Seattle downtown condos.


How Dog Friendly is your Seattle Condo Building?

Dog Run- Zoomed out with ViewIn a previous post called Pooch Friendly Buildings, we talked about how pet friendly some Seattle condo building are.  It was fun to see the list of those with pet specific amenities. 

Well, things change, and this week I was put to the challenge to find a great condo building in the downtown, midtown, SLU or Belltown area that would allow 3 dogs for my great new client who is relocating from the Bay Area.  Wow, I quickly learned this is quite the challenge.  Most condo buildings, that do allow dogs, seem to cap the number of pets at 2 per unit.  Only a couple don’t have a pet limit. 

I’m on a mission to update my condo database with the most updated list of 'Seattle’s Dog Friendliest Buildings’!  So, I need your help!

We’d love to hear from you on what your rules are on dogs in your specific condo building.  If you are a concierge, building manager or member of your HOA’s board, or an owner that has the scoop on your pet rules, you can help us update our list of dog friendly buildings. We’d be happy to share the results of our findings with you!

Please email us at marco@seattlecondoreview.com with your pet rules and regs and feel free to add a brief summary in your email of whether you have any limits on the number of dogs a resident can have, if there are any weight or breed restrictions, if your building has any dog specific amenities such as pet wash area, dog run, dog relief area, etc.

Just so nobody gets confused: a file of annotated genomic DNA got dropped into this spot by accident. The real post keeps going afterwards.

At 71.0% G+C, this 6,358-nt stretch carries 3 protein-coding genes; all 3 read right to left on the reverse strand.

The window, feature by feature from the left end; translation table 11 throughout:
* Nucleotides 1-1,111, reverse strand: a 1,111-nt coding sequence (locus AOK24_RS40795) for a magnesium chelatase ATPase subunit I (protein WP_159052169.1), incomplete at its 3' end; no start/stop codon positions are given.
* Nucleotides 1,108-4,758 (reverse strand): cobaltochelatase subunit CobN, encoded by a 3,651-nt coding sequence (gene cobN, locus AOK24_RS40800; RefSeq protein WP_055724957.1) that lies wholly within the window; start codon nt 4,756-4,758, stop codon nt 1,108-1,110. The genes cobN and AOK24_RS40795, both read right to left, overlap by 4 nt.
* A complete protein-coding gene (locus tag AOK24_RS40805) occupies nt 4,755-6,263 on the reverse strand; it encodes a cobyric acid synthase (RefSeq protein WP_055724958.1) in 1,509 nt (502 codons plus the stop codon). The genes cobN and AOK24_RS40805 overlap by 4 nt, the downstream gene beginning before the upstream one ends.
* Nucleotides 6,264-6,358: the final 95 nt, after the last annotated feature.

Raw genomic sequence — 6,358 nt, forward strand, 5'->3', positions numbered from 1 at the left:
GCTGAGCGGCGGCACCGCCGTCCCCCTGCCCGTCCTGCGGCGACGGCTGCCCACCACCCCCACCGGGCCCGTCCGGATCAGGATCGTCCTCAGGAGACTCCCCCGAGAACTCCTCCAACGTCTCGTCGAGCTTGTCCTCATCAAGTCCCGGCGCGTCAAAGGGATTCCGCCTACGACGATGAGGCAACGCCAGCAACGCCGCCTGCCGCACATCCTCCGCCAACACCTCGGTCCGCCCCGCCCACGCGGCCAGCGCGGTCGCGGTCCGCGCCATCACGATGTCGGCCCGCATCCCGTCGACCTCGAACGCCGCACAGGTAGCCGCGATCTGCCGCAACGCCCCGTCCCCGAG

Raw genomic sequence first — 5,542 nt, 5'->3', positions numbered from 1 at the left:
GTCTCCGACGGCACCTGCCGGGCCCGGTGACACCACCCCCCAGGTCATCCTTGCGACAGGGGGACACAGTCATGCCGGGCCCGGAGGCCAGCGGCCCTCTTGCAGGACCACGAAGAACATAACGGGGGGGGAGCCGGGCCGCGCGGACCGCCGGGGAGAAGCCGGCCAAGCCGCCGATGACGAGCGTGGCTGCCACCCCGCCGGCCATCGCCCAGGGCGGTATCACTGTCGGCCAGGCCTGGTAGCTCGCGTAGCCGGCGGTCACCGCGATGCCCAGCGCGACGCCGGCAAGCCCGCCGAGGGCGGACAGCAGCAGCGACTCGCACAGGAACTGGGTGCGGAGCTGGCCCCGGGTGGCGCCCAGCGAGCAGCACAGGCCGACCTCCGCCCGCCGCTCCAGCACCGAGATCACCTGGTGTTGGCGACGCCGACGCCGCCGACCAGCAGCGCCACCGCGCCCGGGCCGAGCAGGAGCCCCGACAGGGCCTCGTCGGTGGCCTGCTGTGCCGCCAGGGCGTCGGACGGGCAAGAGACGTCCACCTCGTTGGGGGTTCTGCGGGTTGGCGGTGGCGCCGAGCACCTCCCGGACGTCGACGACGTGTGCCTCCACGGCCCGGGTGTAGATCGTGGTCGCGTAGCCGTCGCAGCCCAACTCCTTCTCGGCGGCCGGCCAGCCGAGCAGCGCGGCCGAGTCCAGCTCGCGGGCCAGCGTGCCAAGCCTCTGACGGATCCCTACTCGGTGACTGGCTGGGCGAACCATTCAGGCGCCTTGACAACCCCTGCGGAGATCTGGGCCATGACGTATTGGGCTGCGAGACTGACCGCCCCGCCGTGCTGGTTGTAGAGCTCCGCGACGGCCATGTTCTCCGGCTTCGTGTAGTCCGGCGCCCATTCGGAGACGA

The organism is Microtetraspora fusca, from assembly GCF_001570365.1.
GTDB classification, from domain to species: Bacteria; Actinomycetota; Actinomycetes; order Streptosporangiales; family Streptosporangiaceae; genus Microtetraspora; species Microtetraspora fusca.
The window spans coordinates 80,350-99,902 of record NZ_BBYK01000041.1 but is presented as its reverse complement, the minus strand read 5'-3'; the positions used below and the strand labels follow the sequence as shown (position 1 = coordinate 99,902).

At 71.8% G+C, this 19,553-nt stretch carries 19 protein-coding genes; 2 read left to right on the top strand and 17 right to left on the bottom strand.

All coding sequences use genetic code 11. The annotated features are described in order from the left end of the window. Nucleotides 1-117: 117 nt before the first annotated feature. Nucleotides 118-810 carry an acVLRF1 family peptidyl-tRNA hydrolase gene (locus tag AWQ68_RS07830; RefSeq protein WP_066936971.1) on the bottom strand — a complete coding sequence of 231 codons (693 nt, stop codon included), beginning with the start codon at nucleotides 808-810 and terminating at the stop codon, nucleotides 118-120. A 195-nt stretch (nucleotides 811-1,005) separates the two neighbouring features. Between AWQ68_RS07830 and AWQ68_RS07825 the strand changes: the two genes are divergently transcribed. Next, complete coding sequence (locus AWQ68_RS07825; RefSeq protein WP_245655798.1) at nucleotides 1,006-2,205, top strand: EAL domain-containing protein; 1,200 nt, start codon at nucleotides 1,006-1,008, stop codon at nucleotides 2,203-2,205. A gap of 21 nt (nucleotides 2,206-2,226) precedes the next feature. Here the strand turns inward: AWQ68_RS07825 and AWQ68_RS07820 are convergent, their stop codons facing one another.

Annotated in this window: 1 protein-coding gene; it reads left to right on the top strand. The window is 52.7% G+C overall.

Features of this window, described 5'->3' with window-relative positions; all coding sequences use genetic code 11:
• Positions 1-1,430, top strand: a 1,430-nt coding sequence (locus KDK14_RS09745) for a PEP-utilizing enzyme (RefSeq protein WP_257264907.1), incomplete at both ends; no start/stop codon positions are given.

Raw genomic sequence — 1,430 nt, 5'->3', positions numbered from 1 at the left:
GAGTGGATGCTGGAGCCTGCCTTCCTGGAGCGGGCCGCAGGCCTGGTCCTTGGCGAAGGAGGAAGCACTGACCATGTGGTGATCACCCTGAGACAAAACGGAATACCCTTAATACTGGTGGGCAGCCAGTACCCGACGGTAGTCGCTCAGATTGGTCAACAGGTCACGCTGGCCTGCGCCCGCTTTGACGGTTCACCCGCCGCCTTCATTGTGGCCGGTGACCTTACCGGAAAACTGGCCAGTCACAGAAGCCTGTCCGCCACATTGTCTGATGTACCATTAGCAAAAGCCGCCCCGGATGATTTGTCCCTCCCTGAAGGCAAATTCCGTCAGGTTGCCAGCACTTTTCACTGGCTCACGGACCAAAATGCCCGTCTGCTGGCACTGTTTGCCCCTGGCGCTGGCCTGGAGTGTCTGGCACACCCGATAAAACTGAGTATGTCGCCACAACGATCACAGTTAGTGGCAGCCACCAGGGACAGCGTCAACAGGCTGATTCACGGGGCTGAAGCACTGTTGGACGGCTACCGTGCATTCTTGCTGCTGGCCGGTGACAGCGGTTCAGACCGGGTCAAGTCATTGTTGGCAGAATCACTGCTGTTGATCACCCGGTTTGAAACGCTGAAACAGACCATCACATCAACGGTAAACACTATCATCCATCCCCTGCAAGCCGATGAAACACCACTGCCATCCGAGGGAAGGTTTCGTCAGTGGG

We’ll share our results and crown the top 5 dog friendly condo buildings in Seattle.

Cheers and thanks for you help!


Coffee Table Chat Video Series - Want to Buy Place for Child in School, What are My Loan Options?

Coffee Table Chat - Episode 5
Our video series addressing actual client questions and concerns in our current market. They will cover whatever issues our clients are experiencing and will typically feature a guest who also works in the industry such as a lender, an Escrow closer, a Title rep, etc.

Hopefully you find the videos informative and helpful!

Enjoy Episode 5! "I want to buy a place for my child while they go to school, do I have to use an investor loan program? What are my options?"



By Marco Kronen with Seattle Condo Review: A guide to 
Seattle downtown condos.


Coffee Table Chat Video Series - What is the Cost of Waiting to Buy?

Coffee Table Chat - Episode 4
Our video series addressing actual client questions and concerns in our current market. They will cover whatever issues our clients are experiencing and will typically feature a guest who also works in the industry such as a lender, an Escrow closer, a Title rep, etc.

Hopefully you find the videos informative and helpful!

Enjoy Episode 4! "What is the cost of waiting to buy?"



Want to check out the Cost of Waiting Analysis tool? Click here! Have questions, reach out to myself or Jay Crowell and we can help you out.

By Marco Kronen with Seattle Condo Review: A guide to 
Seattle downtown condos.